We can only hope and pray now that the Kentucky State Senate follows course and the lead of Rep. Meredith. We can only hope and pray that the Chamber that privately, and sometimes publicly, promotes itself on being the “more mature” and “contemplative” body in the General Assembly will have the courage and foresight to follow suit and finally pass legislation that will permit sports betting in Kentucky.

If the 38 members of the Kentucky State Senate will allow Rep. Meredith the opportunity to explain why HB 551 is both needed and warranted? If the 38 members of the Kentucky State Senate will just pause, listen and consider the reasons that Rep. Meredith has developed and outlined?

Then I think HB 551 has a great chance to pass on its’ own merits. It is time. It is due. It is the right thing to do.

And, if that truly does happen? Finally?

Then nobody deserves more credit and applause than the “Man from Hart County.”

He has given his best. He has given his all. The “Gentleman from Hart County” has given his heart.

(Tapit Trice captures the G3 Tampa Bay Derby last Saturday / Photo Courtesy of Tampa Bay Downs)

Could Tapit Trice Give Pletcher His, Um, Third Kentucky Derby Win?

Last Saturday, trainer Todd Pletcher — who looks as loaded for an Alaskan bear hunting trip this year — captured the G3 Tampa Bay Derby with a young, aspiring and rapidly-improving colt by the name of Tapit Trice.

Despite being swarmed and blocked for much of the race, rider Irad Ortiz, Jr. finally was able to find a pocket of freedom in the late stretch and the duo roared to victory with an impressive late kick.

After the race, many Kentucky Derby “experts” wondered if the colt was as good as he looked in the stretch, or has inexperienced and void of any speed as he looked throughout much of the race.

I say look at the horse’s overall record. In 4 starts now, Tapit Trice has 3 wins and a third.

I say look at the horse’s turn of foot speed and gallop out. He went from being left at the gate and dreadfully last and 8th at the top of the stretch to run-away winner by 2 lengths.

I say look look at the horse’s pedigree. Sons and daughters of the great Tapit normally take a few races for the bulb to illuminate. But when they do light up? They can be high beam all the time.

I say we all had better take a longer look at this colt and consider accordingly. He’s on the move and improve.

Going into this year’s Kentucky Derby, Pletcher has 2 previous wins in the “Run for the Roses.” He won with Always Dreaming in 2017 and with Super Saver in 2010.

Going into this year’s Derby, Pletcher has what is shaping up as a mighty-impressive trio of possible contenders in 2022 Juvenile Champion Forte; G3 Sam F. Davis Stakes winner Litigate; and now Tapit Trice.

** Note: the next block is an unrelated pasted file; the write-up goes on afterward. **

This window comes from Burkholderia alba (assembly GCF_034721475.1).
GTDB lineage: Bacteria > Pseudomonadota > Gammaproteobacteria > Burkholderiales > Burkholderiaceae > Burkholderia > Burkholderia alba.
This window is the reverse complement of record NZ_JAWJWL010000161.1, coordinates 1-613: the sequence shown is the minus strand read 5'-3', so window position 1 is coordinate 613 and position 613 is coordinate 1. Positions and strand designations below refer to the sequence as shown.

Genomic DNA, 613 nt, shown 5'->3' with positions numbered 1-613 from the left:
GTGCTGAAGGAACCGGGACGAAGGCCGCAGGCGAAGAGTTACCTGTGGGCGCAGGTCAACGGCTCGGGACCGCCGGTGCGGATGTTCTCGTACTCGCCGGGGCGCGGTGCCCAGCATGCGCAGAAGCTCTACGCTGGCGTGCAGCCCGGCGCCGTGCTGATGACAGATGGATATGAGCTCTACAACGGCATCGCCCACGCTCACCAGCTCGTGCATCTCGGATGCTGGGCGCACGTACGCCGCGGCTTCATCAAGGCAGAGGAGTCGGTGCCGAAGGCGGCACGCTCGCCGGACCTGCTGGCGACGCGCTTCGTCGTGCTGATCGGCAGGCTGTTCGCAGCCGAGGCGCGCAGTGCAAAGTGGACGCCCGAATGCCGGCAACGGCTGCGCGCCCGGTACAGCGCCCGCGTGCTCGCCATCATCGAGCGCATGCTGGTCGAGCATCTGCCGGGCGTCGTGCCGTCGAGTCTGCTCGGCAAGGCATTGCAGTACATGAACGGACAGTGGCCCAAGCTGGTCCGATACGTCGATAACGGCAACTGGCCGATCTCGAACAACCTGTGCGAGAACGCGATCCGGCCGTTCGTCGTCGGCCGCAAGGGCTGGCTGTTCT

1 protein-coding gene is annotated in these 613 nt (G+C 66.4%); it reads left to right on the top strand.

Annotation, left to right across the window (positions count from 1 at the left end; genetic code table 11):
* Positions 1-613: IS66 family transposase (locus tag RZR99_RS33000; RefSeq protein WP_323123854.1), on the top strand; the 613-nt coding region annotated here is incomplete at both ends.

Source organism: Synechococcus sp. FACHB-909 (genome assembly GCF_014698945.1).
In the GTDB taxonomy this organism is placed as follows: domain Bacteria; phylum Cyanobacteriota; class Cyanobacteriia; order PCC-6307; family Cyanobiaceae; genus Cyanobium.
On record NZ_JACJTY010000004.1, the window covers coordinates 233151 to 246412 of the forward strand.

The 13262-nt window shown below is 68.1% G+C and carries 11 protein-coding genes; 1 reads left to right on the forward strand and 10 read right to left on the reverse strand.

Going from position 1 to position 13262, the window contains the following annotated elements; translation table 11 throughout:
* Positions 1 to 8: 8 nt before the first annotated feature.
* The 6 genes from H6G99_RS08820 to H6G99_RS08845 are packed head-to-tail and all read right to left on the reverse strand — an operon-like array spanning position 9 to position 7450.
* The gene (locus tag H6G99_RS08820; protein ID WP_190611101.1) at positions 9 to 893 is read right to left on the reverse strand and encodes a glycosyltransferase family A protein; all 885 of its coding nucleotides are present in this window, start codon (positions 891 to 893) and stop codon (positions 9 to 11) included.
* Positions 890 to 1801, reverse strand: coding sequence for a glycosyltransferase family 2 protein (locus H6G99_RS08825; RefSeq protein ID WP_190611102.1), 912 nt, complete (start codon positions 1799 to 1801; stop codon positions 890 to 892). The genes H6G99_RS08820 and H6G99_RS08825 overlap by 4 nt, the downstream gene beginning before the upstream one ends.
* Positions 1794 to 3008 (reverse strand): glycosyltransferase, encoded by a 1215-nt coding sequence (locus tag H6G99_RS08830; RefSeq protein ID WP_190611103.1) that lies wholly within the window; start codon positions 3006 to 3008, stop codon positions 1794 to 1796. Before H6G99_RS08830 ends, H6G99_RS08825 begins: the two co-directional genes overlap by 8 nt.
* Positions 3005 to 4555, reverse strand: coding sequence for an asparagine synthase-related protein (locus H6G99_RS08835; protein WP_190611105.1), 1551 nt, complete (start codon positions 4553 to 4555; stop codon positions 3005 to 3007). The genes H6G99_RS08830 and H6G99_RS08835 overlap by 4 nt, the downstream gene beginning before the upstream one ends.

How ironic would it be for Pletcher to win his third Derby with a horse named “Trice?”


Possible, too.

Very possible.

Shesterkin Deserved Better in G3 Tampa Bay Derby:

If not for some unfortunate luck, and, perhaps, some very questionable riding tactics, we may be sitting here today chatting about another Pletcher 3YO colt, too. We may have been talking about the sudden talent and emerging presence of Shesterkin.

On Saturday, the son of Violence (does that sire line ring another bell or two for Pletcher this year?) looked like he could be making a winning move along the rail in the 11/16-mile Stakes.

But just when it looked like he may have a chance, Shesterkin suddenly wasn’t given a chance. Zero chance.

As the game-time leader, Dreaming of Kona, began to tire quickly in the stretch, Shesterkin was guided to the rail by jockey Edgard Zayas. As Kona began to gasp, and weave, Zayas began to choke. The rider stuck to his only plan and stick to an attempt to go through a tiny hold along the rail.

As things turned out, that opening was not sufficient. Not even for a minature to fit through.

As things turned out, Shesterkin was stuck. In behind traffic that was going nowhere fast, and stuck on a gameplay of failure.

As things turned out, Shesterkin finished 7th and was beaten abut 61/2 lengths.

As things turned out, nobody is talking about Shesterkin and, instead, are raving about Tapit Trice — who came running free wily on the outside.

Too bad for Shesterkin and his connections. He deserved so much better. He deserved a chance. He deserved a better rider.

Don’t know what is next for Shesterkin. But, for me, I will be betting back the next time.

For sure.